For a regular household – for example, if you’re going to be feeding kitchen scraps, garden waste or small livestock manure – a 20-gallon tub is a good size to start. For a small vegetable farm, a 100+ gallon size would be best. During SAHC’s Digester Build workshop, we cut an olive oil tank in half and used it to construct a medium-sized digester. Both small and medium-sized digesters are modular, so you can add as many as you need over time. The basic construction is the same for each: a tub or container to hold the organic material; ramp for the pupa to crawl up and out; collection bucket to hold the pupa that crawl out; cardboard or similar medium for oviposition by the female black soldier fly; and lid or cover if the digester is not placed under a roof, to keep rain out.
Although you can build a digester with ramps that feed into a collection bucket located outside the digester, our design incorporates the collection bucket and ramps within the digester, which works well at a medium scale. The ramps should have a trough and or small sides so the pupa do not crawl off, and they must also be flexible so they can adjust to new organic material being added without becoming buried. Ramps could be made of PVC pipe, wood, old gutter, siding, etc. Place cardboard on the inside walls of the digester, so that the eggs laid by the female will be above the organic material. Locate your digester under an open-sided shelter, or place something over top to keep water out. When covering the digester be sure to leave enough room for the female black soldier fly to get to the cardboard to lay her eggs.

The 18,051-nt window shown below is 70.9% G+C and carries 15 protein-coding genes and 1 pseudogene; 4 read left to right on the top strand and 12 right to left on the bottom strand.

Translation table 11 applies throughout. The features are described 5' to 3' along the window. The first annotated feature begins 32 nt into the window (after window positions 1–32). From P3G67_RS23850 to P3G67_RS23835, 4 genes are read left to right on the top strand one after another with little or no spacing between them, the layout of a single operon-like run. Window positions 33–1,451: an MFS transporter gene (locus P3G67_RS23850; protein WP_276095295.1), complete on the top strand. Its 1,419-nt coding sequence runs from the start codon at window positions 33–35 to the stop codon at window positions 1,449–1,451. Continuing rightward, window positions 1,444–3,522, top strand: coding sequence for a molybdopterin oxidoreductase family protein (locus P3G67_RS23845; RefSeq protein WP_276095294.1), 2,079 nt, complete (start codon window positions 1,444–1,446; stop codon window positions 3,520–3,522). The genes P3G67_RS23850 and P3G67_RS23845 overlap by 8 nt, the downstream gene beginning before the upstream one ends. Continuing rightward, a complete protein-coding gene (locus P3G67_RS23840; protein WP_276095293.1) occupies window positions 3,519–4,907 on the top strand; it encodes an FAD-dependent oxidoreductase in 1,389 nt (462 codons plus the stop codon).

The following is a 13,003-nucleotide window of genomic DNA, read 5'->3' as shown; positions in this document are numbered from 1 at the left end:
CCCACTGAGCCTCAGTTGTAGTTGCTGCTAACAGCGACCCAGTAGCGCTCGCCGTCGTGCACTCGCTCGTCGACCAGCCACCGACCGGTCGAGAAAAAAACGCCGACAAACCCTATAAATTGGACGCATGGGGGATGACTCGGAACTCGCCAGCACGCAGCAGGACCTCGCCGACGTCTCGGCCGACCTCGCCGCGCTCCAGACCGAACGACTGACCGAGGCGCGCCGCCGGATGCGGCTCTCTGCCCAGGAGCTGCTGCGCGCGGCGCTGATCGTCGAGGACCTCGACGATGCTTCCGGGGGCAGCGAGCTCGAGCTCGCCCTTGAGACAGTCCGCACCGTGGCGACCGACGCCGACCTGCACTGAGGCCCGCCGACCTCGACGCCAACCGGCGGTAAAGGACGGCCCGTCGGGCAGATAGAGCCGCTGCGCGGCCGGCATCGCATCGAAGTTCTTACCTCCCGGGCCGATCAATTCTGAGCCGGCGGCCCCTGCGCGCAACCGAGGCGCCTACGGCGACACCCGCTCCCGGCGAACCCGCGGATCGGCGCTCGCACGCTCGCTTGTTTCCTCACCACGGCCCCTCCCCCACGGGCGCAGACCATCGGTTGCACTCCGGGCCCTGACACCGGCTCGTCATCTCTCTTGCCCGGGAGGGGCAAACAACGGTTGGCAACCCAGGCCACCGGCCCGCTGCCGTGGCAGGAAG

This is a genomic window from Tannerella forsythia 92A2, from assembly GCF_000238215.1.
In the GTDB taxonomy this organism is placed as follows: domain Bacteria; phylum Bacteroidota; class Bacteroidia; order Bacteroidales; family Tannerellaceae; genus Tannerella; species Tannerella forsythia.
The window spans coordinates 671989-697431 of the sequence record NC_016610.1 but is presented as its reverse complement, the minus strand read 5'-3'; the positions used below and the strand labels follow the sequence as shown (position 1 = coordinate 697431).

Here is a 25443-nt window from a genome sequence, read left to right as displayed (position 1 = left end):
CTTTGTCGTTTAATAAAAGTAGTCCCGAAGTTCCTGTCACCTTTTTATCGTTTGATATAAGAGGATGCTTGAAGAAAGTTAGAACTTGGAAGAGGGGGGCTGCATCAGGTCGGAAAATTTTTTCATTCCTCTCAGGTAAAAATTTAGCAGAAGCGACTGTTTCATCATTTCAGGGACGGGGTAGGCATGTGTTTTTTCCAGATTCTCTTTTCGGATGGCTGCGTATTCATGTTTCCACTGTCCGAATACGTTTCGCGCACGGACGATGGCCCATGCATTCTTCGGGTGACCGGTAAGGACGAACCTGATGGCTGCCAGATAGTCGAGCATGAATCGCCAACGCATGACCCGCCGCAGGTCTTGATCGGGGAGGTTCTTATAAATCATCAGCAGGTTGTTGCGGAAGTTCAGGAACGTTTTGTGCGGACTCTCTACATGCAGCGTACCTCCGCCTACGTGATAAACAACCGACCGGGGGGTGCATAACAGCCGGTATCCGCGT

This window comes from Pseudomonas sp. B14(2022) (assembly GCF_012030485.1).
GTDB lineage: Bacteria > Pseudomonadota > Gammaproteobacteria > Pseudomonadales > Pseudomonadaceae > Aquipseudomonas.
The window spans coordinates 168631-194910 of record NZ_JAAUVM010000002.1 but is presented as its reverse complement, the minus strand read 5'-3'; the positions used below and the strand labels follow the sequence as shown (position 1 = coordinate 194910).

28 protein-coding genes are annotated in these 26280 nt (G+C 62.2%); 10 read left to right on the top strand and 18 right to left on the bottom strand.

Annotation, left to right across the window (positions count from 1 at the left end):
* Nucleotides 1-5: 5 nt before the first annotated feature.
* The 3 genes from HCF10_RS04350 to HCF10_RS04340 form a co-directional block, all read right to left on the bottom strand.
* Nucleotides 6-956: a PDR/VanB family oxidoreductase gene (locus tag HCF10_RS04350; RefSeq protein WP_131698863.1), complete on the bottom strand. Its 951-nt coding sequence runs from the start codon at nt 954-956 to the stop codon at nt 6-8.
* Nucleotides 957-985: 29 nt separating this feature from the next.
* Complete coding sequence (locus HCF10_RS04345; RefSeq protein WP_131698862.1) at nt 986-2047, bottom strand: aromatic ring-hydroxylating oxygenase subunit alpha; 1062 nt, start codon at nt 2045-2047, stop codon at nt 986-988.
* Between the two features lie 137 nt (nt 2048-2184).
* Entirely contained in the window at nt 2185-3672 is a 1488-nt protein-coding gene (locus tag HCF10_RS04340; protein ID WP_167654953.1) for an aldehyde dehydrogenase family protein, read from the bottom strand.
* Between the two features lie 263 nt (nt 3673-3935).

Starting your own colony
Because the Black Soldier Fly is a naturally occurring insect in our region, you can attract the female to lay eggs near a food source with a strong odor. Start a compost bin with a mix of kitchen scraps that are a couple of days old. The females will detect the chemical signal of a larval food source. It is important to give the female black soldier fly a location to deposit her eggs, so place a stack of corrugated cardboard on the inside wall of the container. Within two weeks, you should have black soldier fly eggs in the cardboard, which you can then transfer to the wall of your digester. The larva will hatch and fall into the organic material and start growing.
For more info, or to visit SAHC’s Community Farm and see a black soldier fly digester in action, contact firstname.lastname@example.org or 828.253.0095 ext 203.